Part family drama, part mystery, part slapstick comedy, and part mad-scientist movie, Men & Chicken is one of the most bizarre and original films I’ve seen. Writer and director Anders Thomas Jensen combines all those elements like a mad-scientist himself, conjuring up an absurd story full of grotesque characters, and translates it on-screen in an unadorned, deadpan style. While some of those elements work better than others, the film manages to be funny and sad, at times very moving, often very revolting, and also a touching examination of what makes us human.
The set-up is typical enough: Two semi-estranged brothers are thrown together when they discover their parentage isn’t what they thought. The oddity is in the details, however. The oldest brother, Elias (an unrecognizable Mads Mikkelsen, “Hannibal” TV series), is an aggressive dimwit, who masturbates compulsively, and the younger brother, Gabriel (David Dencik, “The Homesman”), is an intellectual, with a sensitive gag reflex, and they both have cleft palates. They’re an unfortunate pair of misfits, but the performances of Dencik and, especially Mikkelsen, are so good that the brothers are tragically pathetic rather than just pathetic.
Elias and Gabriel are lonely men who have difficulty fitting into “normal” society. Gabriel, a professor, has found some comfort through the pursuit of knowledge, but the death of his father brings Elias uncomfortably back into his life. Gabriel is relieved when he discovers that Elias is in reality only his half-brother and he decides to seek out his biological father and the identity of his mother. Gabriel and Elias’ biological father turns out to be a brilliant geneticist and reclusive shut-in who fathered three other sons — all from different mothers and all with odd quirks and cleft palates — that live with him on an isolated island in a converted insane asylum. To Gabriel’s horror the new brothers are even stranger and more aggressive than Elias, which drives him on further to find his own mother and the answer to that nagging question: Who am I?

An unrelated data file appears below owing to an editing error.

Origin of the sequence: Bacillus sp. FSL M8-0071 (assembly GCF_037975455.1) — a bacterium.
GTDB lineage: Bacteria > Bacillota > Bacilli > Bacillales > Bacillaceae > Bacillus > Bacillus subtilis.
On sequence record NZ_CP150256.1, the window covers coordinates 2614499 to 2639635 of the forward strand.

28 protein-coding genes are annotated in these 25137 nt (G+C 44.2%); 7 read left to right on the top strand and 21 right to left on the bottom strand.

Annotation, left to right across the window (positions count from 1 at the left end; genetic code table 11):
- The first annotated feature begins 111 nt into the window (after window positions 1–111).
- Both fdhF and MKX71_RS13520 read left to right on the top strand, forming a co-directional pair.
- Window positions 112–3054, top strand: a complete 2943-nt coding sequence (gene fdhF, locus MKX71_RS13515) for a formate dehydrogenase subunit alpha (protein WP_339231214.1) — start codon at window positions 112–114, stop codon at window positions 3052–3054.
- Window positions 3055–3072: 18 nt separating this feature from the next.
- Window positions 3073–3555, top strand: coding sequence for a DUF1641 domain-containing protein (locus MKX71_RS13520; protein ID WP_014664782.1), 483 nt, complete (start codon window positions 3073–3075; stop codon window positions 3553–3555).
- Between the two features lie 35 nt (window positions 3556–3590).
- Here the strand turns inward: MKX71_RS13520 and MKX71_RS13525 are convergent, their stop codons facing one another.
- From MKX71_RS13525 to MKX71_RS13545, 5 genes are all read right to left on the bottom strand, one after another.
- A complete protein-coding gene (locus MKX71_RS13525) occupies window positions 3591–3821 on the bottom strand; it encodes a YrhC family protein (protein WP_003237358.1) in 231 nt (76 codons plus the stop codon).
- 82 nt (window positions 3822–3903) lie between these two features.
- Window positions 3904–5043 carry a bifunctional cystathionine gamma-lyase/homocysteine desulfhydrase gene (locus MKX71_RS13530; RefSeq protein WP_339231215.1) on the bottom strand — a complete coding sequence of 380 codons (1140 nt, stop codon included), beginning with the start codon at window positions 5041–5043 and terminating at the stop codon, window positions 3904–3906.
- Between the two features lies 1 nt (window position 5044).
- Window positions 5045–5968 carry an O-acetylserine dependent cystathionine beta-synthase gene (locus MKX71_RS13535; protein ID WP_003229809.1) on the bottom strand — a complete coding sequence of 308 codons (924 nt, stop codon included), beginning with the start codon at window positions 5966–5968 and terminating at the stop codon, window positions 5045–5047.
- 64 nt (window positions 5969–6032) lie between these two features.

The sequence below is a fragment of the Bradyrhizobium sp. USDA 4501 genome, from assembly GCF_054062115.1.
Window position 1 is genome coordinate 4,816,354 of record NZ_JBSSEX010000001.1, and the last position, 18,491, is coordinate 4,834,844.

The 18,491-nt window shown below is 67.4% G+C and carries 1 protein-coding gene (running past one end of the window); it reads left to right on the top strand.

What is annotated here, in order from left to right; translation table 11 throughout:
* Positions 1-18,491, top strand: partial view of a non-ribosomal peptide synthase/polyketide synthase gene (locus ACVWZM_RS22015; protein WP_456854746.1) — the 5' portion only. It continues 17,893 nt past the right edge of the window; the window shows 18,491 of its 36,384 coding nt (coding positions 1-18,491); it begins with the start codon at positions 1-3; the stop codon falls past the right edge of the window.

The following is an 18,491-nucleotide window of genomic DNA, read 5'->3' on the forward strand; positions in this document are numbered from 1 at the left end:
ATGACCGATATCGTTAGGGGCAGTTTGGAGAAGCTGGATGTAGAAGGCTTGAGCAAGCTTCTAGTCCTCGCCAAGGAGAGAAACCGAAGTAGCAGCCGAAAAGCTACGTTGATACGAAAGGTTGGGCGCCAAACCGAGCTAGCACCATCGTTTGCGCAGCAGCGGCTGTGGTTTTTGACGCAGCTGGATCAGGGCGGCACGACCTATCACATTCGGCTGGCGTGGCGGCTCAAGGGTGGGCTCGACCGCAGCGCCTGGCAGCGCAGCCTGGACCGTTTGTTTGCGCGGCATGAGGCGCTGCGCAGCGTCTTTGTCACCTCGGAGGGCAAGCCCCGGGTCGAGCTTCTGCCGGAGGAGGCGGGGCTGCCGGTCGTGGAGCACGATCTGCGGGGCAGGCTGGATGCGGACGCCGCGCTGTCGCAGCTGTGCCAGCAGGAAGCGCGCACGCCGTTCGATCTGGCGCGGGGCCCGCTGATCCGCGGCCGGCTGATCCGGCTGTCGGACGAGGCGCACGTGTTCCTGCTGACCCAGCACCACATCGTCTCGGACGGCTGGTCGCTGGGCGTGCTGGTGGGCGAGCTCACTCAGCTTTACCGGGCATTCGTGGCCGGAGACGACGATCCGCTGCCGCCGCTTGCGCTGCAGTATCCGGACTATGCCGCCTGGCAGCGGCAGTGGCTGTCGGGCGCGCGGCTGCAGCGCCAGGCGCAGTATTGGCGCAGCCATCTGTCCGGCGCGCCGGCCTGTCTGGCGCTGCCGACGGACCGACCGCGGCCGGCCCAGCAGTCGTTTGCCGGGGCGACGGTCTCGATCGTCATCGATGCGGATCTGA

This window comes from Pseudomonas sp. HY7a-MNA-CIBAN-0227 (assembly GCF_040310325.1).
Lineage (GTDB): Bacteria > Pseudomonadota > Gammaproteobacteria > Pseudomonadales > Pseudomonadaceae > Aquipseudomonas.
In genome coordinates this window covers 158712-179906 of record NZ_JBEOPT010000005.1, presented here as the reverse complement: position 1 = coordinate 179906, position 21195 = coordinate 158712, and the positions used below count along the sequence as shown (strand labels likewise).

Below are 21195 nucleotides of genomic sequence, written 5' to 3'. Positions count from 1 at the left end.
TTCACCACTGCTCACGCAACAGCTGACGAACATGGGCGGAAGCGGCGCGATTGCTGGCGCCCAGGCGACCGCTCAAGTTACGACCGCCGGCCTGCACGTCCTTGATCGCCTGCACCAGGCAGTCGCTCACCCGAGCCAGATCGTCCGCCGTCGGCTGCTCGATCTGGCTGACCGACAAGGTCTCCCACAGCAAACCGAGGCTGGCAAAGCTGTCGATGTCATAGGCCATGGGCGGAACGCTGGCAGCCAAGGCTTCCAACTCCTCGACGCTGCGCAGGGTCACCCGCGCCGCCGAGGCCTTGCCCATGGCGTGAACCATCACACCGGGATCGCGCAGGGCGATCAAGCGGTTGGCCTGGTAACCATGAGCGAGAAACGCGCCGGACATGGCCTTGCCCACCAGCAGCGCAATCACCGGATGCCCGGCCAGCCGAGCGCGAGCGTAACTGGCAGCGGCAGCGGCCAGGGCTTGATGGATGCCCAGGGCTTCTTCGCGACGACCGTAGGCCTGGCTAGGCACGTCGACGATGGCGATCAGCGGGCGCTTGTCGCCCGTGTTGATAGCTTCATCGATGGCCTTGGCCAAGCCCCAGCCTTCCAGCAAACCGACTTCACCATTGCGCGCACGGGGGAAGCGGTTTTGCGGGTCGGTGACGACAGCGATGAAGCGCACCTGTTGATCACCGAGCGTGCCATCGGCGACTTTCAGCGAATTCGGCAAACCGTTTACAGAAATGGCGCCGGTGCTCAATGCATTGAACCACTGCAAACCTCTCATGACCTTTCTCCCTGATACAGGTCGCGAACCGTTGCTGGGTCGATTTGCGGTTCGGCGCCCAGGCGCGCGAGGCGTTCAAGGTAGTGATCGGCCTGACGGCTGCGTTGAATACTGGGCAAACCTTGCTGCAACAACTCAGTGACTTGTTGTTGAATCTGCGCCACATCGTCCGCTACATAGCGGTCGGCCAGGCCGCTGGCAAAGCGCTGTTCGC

It’s difficult, but necessary, to avoid certain metaphors here, but Mads Mikkelsen’s Elias is a force of nature. I’ve been an admirer of Mikkelsen since “After the Wedding” and his performance in “The Hunt” is masterful, but this one might be my favorite yet. It’s quite unlike anything I’ve seen in movies. Ever.
Men & Chicken is Danish director Anders Thomas Jensen’s fourth feature film he’s helmed, though the first that I’ve seen. He’s well known, however, as a screenwriter, including “After the Wedding,” which is also about a family secret that reveals some awful truths. He also co-wrote the Academy Award-winning “In a Better World” and is one of the credited screenwriters of the anticipated Stephen King adaptation, “The Dark Tower.” Jensen is a great writer, both daring and humane, and proves also a very good director here with Men & Chicken. With it he is able to capture oddly sincere (or sincerely odd?) performances from his entire cast, and he’s able to effectively shift tones throughout the movie. He also uses the interiors of the insane asylum to great effect as an unending house of curiosities and horrors.
This film is seriously strange and macabre, but Jensen leads you through the madness with supreme confidence.
I don’t imagine Men & Chicken is to everyone’s taste, however. Few movies pack so much quirkiness into 104 minutes, and certainly not every oddity in Men & Chicken is created equal. There are far too many stuffed animal beatings, for instance, and the climactic reveal is pretty ridiculous, though I appreciated the mix of absurdity and poignancy of the denouement. Nonetheless, if you’re tired of uninspired summer blockbusters and dreading the onslaught of award-ready prestige films, as I am, then this movie will be a pleasant and grotesque respite.